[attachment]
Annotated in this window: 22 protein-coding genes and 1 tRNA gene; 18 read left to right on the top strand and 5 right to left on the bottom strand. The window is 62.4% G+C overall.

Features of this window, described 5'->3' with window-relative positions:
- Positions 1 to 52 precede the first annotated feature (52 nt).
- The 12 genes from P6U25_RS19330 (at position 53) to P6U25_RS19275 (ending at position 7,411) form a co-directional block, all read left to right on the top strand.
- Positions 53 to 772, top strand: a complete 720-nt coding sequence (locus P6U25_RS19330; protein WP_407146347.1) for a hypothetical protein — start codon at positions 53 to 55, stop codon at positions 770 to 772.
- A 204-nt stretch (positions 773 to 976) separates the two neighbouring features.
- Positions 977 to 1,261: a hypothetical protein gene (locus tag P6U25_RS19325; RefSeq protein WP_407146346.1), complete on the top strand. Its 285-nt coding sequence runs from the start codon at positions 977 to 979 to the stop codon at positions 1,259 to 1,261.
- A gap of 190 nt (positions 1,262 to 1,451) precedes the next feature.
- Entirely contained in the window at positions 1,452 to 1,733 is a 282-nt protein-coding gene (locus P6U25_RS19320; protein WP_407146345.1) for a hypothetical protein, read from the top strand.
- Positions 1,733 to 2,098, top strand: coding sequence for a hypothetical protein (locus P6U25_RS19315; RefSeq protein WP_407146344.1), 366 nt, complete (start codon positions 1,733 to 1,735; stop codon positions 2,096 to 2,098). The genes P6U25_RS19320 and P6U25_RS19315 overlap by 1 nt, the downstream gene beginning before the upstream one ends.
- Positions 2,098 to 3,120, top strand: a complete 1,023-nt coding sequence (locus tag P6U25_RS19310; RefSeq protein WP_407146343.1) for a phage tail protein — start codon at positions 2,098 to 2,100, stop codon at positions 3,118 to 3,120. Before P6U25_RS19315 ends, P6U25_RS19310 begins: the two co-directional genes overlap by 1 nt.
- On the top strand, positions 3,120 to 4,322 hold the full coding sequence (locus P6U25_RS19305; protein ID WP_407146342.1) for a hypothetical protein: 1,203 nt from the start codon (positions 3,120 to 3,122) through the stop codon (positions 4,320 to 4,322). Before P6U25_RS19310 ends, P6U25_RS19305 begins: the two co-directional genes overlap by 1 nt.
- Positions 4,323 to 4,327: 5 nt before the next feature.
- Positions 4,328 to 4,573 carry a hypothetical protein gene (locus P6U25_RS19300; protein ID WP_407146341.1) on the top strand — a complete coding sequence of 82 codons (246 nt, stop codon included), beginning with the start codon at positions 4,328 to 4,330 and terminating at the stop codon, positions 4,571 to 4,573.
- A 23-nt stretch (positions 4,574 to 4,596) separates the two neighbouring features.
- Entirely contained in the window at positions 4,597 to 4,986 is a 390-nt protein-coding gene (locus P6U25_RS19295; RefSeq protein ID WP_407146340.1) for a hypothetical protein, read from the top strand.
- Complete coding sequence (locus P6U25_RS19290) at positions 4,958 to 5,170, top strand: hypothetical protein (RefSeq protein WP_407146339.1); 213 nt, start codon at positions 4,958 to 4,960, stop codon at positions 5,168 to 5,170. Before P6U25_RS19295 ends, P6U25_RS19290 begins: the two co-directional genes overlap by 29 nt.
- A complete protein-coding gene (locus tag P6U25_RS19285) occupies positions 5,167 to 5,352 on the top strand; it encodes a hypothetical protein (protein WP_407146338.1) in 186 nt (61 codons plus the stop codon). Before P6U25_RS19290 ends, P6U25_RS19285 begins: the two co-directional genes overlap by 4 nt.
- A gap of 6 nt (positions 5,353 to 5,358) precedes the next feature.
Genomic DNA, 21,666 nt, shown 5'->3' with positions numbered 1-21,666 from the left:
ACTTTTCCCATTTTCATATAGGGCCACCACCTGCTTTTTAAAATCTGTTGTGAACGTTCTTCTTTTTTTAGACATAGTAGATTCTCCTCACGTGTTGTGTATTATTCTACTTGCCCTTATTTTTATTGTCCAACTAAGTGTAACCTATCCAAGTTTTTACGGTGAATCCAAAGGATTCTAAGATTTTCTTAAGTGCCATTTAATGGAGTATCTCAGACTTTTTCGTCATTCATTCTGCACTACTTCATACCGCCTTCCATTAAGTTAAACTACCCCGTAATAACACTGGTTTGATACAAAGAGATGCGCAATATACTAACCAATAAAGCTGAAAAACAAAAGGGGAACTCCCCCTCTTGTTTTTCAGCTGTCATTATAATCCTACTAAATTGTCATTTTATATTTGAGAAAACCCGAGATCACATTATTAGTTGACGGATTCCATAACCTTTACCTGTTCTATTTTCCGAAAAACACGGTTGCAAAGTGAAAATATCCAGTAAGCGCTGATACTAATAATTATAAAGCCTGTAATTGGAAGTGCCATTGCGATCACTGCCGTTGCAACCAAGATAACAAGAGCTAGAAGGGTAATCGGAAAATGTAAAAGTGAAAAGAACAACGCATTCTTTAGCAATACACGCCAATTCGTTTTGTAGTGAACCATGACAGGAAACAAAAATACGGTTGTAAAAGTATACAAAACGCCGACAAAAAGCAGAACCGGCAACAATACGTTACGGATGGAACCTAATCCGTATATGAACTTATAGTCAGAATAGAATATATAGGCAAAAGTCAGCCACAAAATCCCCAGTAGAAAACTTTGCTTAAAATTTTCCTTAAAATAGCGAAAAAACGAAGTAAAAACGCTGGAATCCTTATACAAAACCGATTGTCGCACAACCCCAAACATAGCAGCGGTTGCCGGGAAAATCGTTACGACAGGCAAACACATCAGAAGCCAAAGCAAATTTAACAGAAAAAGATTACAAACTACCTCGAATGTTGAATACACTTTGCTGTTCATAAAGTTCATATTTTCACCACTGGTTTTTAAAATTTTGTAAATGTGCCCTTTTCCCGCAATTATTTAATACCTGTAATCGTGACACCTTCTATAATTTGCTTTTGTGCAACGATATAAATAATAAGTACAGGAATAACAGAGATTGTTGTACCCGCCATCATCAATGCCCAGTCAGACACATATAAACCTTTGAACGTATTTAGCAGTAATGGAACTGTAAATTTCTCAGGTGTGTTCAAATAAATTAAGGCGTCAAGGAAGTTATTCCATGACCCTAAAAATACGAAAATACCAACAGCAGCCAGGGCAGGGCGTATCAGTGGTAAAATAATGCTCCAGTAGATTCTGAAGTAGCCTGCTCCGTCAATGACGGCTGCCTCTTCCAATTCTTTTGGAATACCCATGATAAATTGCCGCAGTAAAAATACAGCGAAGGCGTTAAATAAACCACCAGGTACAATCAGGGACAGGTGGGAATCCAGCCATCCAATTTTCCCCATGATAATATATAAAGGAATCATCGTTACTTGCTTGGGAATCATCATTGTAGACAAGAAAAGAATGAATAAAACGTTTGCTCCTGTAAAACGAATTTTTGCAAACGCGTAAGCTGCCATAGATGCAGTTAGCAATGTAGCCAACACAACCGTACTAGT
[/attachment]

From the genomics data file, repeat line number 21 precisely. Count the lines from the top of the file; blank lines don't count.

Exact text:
ACTTTTCCCATTTTCATATAGGGCCACCACCTGCTTTTTAAAATCTGTTGTGAACGTTCTTCTTTTTTTAGACATAGTAGATTCTCCTCACGTGTTGTGTATTATTCTACTTGCCCTTATTTTTATTGTCCAACTAAGTGTAACCTATCCAAGTTTTTACGGTGAATCCAAAGGATTCTAAGATTTTCTTAAGTGCCATTTAATGGAGTATCTCAGACTTTTTCGTCATTCATTCTGCACTACTTCATACCGCCTTCCATTAAGTTAAACTACCCCGTAATAACACTGGTTTGATACAAAGAGATGCGCAATATACTAACCAATAAAGCTGAAAAACAAAAGGGGAACTCCCCCTCTTGTTTTTCAGCTGTCATTATAATCCTACTAAATTGTCATTTTATATTTGAGAAAACCCGAGATCACATTATTAGTTGACGGATTCCATAACCTTTACCTGTTCTATTTTCCGAAAAACACGGTTGCAAAGTGAAAATATCCAGTAAGCGCTGATACTAATAATTATAAAGCCTGTAATTGGAAGTGCCATTGCGATCACTGCCGTTGCAACCAAGATAACAAGAGCTAGAAGGGTAATCGGAAAATGTAAAAGTGAAAAGAACAACGCATTCTTTAGCAATACACGCCAATTCGTTTTGTAGTGAACCATGACAGGAAACAAAAATACGGTTGTAAAAGTATACAAAACGCCGACAAAAAGCAGAACCGGCAACAATACGTTACGGATGGAACCTAATCCGTATATGAACTTATAGTCAGAATAGAATATATAGGCAAAAGTCAGCCACAAAATCCCCAGTAGAAAACTTTGCTTAAAATTTTCCTTAAAATAGCGAAAAAACGAAGTAAAAACGCTGGAATCCTTATACAAAACCGATTGTCGCACAACCCCAAACATAGCAGCGGTTGCCGGGAAAATCGTTACGACAGGCAAACACATCAGAAGCCAAAGCAAATTTAACAGAAAAAGATTACAAACTACCTCGAATGTTGAATACACTTTGCTGTTCATAAAGTTCATATTTTCACCACTGGTTTTTAAAATTTTGTAAATGTGCCCTTTTCCCGCAATTATTTAATACCTGTAATCGTGACACCTTCTATAATTTGCTTTTGTGCAACGATATAAATAATAAGTACAGGAATAACAGAGATTGTTGTACCCGCCATCATCAATGCCCAGTCAGACACATATAAACCTTTGAACGTATTTAGCAGTAATGGAACTGTAAATTTCTCAGGTGTGTTCAAATAAATTAAGGCGTCAAGGAAGTTATTCCATGACCCTAAAAATACGAAAATACCAACAGCAGCCAGGGCAGGGCGTATCAGTGGTAAAATAATGCTCCAGTAGATTCTGAAGTAGCCTGCTCCGTCAATGACGGCTGCCTCTTCCAATTCTTTTGGAATACCCATGATAAATTGCCGCAGTAAAAATACAGCGAAGGCGTTAAATAAACCACCAGGTACAATCAGGGACAGGTGGGAATCCAGCCATCCAATTTTCCCCATGATAATATATAAAGGAATCATCGTTACTTGCTTGGGAATCATCATTGTAGACAAGAAAAGAATGAATAAAACGTTTGCTCCTGTAAAACGAATTTTTGCAAACGCGTAAGCTGCCATAGATGCAGTTAGCAATGTAGCCAACACAACCGTACTAGT